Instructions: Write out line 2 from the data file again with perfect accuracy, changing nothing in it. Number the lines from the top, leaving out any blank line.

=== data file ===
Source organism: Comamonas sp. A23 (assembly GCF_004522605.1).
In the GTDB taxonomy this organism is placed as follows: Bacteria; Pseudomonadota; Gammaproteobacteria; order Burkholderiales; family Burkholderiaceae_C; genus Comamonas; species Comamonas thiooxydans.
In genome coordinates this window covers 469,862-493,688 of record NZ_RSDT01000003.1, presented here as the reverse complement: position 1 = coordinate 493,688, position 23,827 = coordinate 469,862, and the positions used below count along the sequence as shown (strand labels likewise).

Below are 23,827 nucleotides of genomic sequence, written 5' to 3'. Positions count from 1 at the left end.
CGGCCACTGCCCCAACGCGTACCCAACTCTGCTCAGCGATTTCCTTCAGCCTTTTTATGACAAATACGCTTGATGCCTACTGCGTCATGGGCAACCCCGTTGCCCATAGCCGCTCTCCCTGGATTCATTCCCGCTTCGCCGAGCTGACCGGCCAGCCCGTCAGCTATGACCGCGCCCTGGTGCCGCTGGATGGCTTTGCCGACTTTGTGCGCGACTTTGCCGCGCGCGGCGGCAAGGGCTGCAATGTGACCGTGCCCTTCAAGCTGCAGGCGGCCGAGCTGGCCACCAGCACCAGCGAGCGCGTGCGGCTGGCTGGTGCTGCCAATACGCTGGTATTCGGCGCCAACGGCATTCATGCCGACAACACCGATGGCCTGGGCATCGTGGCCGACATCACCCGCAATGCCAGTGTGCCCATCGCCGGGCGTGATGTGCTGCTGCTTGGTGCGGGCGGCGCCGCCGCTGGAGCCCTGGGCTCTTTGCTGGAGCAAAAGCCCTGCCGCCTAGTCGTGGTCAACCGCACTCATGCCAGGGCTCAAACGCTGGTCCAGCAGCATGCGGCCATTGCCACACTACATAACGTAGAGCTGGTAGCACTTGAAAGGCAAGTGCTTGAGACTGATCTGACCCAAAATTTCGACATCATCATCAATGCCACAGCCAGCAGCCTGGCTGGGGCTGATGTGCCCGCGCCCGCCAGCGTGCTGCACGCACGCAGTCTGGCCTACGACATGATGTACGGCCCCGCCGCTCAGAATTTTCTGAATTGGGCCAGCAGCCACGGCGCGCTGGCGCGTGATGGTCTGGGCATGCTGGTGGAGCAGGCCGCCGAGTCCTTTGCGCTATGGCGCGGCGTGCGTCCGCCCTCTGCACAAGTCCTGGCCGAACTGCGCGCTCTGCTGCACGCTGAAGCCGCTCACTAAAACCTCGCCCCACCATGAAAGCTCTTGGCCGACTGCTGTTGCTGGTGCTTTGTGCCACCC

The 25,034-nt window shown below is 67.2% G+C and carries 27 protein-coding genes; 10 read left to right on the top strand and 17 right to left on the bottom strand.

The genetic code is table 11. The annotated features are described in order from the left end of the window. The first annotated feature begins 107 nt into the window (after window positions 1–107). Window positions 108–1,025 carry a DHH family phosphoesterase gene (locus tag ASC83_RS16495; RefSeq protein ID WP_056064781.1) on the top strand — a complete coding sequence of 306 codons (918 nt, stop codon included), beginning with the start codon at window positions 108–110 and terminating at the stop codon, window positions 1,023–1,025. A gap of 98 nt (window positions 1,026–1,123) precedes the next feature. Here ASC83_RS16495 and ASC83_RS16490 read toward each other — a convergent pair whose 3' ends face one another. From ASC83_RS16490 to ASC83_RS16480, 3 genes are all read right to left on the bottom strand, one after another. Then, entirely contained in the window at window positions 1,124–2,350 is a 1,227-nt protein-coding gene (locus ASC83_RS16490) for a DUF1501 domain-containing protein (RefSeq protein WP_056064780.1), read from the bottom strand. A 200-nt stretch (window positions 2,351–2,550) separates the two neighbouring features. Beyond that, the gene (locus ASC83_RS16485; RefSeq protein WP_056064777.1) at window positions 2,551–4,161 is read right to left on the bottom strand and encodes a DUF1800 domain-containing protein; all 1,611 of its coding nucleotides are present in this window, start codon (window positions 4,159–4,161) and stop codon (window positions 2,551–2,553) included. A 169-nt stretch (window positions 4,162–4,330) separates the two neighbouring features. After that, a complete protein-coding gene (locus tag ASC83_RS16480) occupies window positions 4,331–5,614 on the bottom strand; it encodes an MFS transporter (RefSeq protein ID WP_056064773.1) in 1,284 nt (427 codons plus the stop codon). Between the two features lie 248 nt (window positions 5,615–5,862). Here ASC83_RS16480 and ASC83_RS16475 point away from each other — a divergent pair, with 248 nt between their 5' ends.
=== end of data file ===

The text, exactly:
In the GTDB taxonomy this organism is placed as follows: Bacteria; Pseudomonadota; Gammaproteobacteria; order Burkholderiales; family Burkholderiaceae_C; genus Comamonas; species Comamonas thiooxydans.